Which raises the real question for Framework: how do you launch a new laptop when your whole company is based on letting people upgrade and improve their laptops without just having to buy a new one?

That’s where Framework’s announcement gets cool: the new chipset is also going to be available in Framework’s Marketplace, meaning you can buy a mainboard with a 12th Gen chip and slot it into your existing Framework Laptop without having to buy a whole new device. Or, you can opt to replace your top cover with the new stronger one without changing anything else. (The Upgrade Kit, which includes both pieces, starts at $538.) Framework is planning to continue selling the first-gen laptop at a discounted price of $899 while its inventory lasts, too, so you can start on your upgrade path whenever you want. »

Elsewhere » Gizmodo / XDA

Canada to ban Huawei and ZTE equipment and services on telecommunications networks in the country

François-Philippe Champagne, Minister of Innovation, Science and Industry, released the following statement »

“Today, the Government of Canada is ensuring the long term safety of our telecommunications infrastructure. As part of that, the government intends to prohibit the inclusion of Huawei and ZTE products and services in Canada’s telecommunications systems.

“This follows a thorough review by our independent security agencies and in consultation with our closest allies.

“As a result, telecommunications companies that operate in Canada would no longer be permitted to make use of designated equipment or services provided by Huawei and ZTE. As well, companies that already use this equipment installed in their networks would be required to cease its use and remove it. The government intends to implement these measures as part of a broader agenda to promote the security of Canada’s telecommunications networks and in consultation with industry.

Innovation, Science and Economic Development Canada Policy Statement » Securing Canada’s Telecommunications System

Last week, US President Joe Biden extended for another year a Trump-era executive order that declared a national emergency and prohibited U.S. companies from using telecommunications equipment produced by firms posing a national security risk.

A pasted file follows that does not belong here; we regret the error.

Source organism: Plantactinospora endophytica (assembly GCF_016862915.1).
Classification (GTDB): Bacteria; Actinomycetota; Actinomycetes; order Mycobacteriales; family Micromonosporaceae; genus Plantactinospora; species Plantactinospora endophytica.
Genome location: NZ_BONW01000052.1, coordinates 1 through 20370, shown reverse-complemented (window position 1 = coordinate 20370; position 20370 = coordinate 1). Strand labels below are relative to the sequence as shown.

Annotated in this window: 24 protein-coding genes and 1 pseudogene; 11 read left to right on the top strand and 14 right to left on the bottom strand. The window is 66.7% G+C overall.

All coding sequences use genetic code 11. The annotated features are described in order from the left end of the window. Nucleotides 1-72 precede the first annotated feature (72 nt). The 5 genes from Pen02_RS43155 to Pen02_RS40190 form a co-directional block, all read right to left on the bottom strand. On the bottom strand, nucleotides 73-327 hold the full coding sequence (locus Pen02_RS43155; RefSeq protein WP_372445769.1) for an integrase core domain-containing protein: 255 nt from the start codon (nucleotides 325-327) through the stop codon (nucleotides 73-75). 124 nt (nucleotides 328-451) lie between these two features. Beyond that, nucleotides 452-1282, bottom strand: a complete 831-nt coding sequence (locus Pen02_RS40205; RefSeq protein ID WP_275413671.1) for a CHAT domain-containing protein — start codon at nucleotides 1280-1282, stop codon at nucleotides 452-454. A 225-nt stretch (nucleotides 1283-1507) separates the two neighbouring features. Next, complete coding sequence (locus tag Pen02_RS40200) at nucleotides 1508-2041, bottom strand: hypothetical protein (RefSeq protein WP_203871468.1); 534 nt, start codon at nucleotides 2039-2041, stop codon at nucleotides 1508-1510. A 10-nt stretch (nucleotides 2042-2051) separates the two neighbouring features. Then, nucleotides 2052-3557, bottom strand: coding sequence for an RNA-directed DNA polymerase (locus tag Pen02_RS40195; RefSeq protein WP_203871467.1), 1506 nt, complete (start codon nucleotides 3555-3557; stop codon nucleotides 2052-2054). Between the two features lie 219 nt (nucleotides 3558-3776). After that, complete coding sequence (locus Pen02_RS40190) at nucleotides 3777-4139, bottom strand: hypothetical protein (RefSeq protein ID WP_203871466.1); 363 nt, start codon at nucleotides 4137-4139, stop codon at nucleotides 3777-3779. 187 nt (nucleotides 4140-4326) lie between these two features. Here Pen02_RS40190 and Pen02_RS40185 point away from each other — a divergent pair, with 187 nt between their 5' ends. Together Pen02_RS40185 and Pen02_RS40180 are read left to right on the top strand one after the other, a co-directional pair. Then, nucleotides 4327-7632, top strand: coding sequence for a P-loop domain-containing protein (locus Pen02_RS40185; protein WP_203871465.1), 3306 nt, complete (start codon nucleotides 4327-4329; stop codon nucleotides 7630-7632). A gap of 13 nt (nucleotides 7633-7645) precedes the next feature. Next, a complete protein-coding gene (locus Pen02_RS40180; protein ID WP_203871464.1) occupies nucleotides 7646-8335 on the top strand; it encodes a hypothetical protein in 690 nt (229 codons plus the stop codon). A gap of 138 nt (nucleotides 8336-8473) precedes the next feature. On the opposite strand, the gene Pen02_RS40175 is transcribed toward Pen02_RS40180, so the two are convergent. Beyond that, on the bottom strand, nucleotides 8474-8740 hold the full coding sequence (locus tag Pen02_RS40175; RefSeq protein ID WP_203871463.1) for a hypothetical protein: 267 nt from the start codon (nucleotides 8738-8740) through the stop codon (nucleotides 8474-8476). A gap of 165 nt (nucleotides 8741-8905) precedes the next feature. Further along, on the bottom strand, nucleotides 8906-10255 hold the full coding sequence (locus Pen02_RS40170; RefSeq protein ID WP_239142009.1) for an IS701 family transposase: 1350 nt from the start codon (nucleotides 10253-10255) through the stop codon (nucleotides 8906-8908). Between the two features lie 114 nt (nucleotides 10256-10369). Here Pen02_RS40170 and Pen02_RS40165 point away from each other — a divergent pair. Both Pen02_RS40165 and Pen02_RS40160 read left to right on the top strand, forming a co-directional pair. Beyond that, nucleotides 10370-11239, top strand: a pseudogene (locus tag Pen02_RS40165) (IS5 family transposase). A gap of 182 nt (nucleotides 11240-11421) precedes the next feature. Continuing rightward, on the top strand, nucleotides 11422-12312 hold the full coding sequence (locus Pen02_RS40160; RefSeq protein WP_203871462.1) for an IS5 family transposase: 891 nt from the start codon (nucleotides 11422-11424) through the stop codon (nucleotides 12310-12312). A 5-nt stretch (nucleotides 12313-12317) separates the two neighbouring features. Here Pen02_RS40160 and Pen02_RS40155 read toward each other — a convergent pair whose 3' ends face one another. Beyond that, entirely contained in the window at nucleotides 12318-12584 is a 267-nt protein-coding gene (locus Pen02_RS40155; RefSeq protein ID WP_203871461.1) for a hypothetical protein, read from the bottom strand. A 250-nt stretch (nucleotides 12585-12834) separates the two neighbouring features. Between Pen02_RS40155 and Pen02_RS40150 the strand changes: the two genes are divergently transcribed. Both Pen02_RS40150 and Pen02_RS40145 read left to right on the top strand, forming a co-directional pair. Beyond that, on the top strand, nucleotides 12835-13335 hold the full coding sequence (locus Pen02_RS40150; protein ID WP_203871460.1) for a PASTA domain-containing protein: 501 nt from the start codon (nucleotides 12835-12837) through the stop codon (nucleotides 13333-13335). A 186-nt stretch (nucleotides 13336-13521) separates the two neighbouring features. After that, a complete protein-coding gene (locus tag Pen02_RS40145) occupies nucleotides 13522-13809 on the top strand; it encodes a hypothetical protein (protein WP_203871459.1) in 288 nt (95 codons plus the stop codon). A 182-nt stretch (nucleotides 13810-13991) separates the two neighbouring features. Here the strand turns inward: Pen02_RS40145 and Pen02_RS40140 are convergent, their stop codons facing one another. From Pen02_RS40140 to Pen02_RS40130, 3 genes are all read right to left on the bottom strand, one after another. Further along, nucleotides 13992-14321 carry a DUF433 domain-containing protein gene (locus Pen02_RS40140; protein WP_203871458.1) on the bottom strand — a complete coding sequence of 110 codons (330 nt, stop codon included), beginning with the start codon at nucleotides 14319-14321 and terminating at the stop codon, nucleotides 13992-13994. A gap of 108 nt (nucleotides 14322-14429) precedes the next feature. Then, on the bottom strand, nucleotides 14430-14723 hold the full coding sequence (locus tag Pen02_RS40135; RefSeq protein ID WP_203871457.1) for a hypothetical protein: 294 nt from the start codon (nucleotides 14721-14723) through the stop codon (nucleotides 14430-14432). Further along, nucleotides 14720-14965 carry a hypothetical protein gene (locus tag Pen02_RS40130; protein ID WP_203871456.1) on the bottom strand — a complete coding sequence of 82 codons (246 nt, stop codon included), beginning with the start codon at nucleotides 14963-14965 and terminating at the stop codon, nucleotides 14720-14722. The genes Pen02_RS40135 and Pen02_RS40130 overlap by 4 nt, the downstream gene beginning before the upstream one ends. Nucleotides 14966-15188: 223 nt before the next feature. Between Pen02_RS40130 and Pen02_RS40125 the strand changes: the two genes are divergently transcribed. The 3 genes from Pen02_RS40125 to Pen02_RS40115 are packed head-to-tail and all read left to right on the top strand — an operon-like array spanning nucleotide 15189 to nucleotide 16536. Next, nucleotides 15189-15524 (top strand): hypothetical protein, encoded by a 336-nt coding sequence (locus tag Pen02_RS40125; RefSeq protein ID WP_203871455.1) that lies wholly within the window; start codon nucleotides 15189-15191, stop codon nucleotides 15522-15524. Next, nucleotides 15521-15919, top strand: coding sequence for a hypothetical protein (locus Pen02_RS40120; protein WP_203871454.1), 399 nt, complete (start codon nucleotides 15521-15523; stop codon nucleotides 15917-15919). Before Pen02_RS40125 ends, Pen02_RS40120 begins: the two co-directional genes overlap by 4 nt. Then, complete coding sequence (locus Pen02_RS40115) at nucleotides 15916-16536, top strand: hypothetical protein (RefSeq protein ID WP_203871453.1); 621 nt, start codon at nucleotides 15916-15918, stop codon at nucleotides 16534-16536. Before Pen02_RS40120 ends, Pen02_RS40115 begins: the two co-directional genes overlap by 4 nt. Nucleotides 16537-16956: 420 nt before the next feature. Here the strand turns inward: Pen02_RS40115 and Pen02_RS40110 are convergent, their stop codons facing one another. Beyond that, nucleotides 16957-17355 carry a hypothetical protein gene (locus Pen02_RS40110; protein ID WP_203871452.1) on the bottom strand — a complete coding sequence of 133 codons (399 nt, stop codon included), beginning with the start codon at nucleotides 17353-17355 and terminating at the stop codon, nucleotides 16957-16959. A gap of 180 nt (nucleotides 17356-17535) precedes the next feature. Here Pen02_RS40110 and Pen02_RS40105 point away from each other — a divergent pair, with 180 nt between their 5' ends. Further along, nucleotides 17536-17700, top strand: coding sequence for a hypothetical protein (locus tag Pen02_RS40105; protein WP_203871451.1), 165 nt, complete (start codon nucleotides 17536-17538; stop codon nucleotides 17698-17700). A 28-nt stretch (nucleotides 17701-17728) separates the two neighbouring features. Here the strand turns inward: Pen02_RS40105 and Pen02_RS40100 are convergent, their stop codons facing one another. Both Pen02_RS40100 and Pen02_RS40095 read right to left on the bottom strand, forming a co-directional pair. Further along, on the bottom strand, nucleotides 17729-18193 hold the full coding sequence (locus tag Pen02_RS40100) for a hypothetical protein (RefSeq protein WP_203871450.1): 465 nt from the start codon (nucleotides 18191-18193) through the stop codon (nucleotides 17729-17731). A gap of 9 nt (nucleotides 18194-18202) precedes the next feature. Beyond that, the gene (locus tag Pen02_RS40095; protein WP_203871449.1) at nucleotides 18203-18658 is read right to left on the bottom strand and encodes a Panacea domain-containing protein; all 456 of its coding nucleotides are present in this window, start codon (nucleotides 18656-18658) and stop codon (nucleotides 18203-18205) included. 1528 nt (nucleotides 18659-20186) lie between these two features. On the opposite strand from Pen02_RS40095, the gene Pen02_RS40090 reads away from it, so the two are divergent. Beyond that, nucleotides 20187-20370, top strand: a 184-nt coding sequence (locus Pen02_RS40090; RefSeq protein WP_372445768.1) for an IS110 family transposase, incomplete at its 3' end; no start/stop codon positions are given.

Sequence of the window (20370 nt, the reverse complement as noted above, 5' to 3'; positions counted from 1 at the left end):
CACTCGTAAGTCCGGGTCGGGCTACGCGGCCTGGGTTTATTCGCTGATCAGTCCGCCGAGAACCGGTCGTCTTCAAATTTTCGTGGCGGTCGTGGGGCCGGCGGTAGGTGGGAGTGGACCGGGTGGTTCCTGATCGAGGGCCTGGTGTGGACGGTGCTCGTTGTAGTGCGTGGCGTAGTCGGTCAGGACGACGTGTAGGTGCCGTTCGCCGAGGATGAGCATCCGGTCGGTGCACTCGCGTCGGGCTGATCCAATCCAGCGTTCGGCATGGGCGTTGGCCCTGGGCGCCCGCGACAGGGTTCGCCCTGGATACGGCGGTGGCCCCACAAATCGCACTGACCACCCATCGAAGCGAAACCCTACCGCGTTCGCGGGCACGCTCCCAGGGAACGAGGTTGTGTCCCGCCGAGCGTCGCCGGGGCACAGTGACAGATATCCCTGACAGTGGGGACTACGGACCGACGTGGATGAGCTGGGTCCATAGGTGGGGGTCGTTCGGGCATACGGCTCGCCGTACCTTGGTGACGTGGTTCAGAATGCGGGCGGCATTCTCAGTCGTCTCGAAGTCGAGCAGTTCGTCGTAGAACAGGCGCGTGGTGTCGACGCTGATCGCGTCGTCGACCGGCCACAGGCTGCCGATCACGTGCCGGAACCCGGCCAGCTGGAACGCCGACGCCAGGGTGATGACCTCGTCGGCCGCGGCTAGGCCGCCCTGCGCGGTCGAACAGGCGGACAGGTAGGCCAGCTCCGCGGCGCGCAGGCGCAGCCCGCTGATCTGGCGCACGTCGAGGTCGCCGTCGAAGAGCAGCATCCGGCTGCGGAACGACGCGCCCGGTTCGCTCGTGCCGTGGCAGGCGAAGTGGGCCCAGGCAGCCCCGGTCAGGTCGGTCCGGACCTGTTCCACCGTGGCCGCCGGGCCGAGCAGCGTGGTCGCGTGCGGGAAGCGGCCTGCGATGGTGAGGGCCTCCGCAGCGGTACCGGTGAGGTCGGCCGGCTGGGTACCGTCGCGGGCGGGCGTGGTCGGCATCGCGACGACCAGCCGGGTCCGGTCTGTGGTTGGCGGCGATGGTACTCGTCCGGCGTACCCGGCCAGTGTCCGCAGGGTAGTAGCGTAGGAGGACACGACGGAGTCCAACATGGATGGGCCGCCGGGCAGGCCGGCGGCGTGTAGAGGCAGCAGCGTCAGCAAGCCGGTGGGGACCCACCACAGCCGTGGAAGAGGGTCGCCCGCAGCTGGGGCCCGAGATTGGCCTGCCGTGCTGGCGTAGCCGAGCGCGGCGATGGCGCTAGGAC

Robert Gillies, Associated Press » Canada joins its intelligence allies in banning carriers from using Huawei and ZTE equipment for the country’s 5G network

Elsewhere » CTV / Nikkei / WSJ / Financial Times / The Guardian / Deutsche Welle

Chatham House » Podcast » War in Ukraine: Disinformation and the cyber war

Why is controlling information so important?

If you are interested to know how misinformation, disinformation, and cyber war is conducted, and why it’s so vital for authoritarian regimes, this podcast may be useful to you.

The Royal Institute of International Affairs, Chatham House, is a London-based independent policy institute and forum for debate and dialogue.

Chatham House » Podcast » Undercurrents »

How does Russia use disinformation and who are they targeting? How are social networks shaping the war in Ukraine? What can be done to stop the spread of disinformation?

Host Ned Sedgwick and guests Emily TaylorKeir GilesDamian Collins MP help us understand.

While listening to this podcast, I often found similarities with the tactics and techniques used by other authoritarian regimes and, to some extent, right-wing political parties around the world (ie banning books, reducing funding for education, reducing or controlling access to the Internet, …)

The Biden administration is capping the cost of high-speed Internet for low-income Americans

The Affordable Connectivity Program will provide at least 100 Megabits per second of high-speed Internet access for no more than US$30. An estimated 48 million US citizens will qualify.

NPR »

“High-speed internet service is no longer a luxury — it’s a necessity,” the White House said. “But too many families go without high-speed internet because of the cost, or have to cut back on other essentials to make their monthly internet service payments.”